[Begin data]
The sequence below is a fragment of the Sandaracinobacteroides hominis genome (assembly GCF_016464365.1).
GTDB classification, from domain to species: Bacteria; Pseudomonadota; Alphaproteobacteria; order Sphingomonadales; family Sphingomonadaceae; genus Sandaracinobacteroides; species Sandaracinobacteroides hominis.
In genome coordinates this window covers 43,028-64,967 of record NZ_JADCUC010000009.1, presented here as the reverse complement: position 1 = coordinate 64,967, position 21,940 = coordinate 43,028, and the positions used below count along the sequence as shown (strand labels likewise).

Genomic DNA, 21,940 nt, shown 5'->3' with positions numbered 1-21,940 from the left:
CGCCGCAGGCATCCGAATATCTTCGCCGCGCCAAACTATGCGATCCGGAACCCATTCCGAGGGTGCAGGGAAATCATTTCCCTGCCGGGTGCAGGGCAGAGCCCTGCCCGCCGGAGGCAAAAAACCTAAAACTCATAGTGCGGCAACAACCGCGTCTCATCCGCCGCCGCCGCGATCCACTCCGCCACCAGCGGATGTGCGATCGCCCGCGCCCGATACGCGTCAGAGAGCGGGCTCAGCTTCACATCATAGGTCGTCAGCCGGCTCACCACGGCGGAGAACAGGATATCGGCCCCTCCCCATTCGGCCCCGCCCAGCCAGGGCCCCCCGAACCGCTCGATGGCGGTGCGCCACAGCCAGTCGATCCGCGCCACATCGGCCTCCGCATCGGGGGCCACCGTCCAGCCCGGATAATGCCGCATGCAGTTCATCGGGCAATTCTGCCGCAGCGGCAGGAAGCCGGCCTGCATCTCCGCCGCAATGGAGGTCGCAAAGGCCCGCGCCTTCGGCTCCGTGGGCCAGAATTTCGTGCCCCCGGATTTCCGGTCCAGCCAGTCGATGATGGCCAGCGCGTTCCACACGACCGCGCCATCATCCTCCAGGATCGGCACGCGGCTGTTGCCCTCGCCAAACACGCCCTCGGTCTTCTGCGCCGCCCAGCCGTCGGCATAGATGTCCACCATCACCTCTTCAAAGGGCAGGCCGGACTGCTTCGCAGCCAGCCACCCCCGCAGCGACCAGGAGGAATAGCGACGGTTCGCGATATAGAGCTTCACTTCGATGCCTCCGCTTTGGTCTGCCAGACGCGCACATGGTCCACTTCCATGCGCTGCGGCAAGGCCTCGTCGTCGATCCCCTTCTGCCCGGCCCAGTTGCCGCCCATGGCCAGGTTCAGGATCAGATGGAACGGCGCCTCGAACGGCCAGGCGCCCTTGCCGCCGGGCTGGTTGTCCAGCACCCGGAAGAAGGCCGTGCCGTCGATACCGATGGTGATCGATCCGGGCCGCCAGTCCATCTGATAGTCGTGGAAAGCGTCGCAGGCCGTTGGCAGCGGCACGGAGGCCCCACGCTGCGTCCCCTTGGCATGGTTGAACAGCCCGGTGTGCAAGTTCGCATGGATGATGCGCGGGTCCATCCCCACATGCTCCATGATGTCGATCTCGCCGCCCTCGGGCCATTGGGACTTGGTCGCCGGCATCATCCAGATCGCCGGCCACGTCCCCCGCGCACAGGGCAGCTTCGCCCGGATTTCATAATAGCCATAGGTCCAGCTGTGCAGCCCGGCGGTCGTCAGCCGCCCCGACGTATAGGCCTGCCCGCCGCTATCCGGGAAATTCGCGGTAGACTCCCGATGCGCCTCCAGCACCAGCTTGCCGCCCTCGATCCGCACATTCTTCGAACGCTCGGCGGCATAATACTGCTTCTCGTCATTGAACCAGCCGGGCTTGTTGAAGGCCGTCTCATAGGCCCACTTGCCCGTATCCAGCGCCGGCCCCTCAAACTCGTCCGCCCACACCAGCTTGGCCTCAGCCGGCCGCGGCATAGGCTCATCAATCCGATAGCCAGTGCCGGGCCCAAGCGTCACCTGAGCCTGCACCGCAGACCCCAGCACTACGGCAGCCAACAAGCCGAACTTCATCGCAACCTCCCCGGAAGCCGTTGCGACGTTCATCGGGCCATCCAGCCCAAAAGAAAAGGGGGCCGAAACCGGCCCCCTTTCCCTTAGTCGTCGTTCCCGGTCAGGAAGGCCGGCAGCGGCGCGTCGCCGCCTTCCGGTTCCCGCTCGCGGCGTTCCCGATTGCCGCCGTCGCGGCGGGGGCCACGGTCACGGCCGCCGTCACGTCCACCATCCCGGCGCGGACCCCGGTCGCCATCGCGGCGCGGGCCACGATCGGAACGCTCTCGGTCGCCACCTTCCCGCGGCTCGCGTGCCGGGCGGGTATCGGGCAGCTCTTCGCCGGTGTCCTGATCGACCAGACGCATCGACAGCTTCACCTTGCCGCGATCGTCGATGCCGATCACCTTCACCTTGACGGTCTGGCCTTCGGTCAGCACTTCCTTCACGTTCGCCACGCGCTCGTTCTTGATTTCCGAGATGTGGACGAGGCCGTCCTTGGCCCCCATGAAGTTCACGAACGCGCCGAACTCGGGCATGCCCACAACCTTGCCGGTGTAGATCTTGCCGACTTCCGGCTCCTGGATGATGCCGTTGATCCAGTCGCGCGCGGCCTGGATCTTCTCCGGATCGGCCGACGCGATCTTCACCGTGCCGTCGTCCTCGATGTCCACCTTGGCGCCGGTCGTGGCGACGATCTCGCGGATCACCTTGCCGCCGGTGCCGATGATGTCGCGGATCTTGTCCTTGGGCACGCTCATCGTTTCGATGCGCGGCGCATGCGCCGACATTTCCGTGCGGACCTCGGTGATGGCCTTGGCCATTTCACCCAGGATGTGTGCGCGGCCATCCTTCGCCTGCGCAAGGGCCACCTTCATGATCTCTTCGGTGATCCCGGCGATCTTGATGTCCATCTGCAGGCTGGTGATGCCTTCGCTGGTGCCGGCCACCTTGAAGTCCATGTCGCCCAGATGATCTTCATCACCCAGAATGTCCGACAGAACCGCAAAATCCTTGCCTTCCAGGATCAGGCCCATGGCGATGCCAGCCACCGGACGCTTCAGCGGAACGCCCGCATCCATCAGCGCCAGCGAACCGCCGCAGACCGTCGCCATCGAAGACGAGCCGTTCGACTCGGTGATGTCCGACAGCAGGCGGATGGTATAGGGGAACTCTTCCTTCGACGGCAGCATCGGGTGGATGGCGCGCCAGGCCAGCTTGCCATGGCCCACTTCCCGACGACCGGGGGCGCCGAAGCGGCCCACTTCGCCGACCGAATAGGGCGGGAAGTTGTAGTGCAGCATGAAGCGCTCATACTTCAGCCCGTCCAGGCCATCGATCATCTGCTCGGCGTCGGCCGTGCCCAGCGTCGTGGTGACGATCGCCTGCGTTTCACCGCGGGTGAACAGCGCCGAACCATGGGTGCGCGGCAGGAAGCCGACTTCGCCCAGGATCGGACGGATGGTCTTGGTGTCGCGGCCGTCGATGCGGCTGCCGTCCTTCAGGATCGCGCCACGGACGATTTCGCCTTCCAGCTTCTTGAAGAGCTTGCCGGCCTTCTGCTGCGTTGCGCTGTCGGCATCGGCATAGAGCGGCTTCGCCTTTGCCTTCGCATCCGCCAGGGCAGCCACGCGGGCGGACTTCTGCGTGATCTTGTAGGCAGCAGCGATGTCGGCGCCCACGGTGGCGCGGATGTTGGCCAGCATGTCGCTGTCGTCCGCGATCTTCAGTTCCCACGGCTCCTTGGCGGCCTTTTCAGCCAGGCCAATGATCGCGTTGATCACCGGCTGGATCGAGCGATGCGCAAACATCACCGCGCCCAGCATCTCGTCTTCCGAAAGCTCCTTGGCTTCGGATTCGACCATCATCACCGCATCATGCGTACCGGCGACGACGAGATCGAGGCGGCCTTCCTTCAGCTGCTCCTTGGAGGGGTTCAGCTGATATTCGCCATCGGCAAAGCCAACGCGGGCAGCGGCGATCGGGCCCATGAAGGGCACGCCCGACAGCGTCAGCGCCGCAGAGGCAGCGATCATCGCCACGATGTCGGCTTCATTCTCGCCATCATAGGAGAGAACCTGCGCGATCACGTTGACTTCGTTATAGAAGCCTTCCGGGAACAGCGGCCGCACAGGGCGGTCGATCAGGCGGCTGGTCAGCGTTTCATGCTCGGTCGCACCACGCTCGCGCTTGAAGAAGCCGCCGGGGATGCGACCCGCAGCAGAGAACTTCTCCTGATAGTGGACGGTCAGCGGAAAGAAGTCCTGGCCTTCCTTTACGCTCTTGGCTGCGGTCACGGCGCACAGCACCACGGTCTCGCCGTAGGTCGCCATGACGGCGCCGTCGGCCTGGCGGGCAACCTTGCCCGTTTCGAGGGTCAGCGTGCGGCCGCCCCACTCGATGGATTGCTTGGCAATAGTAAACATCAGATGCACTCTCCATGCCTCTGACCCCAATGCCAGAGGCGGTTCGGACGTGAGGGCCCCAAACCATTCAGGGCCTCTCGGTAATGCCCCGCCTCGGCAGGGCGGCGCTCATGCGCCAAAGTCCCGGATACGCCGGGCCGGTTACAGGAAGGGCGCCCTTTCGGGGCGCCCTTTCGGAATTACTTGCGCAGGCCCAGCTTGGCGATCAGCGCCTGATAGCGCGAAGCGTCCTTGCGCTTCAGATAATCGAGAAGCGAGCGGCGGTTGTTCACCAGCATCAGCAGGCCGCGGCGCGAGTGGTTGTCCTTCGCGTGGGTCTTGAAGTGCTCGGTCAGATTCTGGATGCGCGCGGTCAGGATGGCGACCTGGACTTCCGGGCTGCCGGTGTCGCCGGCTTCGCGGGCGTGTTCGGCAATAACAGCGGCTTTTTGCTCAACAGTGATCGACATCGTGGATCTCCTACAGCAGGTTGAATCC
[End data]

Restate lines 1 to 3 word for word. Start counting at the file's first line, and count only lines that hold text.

The sequence below is a fragment of the Sandaracinobacteroides hominis genome (assembly GCF_016464365.1).
GTDB classification, from domain to species: Bacteria; Pseudomonadota; Alphaproteobacteria; order Sphingomonadales; family Sphingomonadaceae; genus Sandaracinobacteroides; species Sandaracinobacteroides hominis.
In genome coordinates this window covers 43,028-64,967 of record NZ_JADCUC010000009.1, presented here as the reverse complement: position 1 = coordinate 64,967, position 21,940 = coordinate 43,028, and the positions used below count along the sequence as shown (strand labels likewise).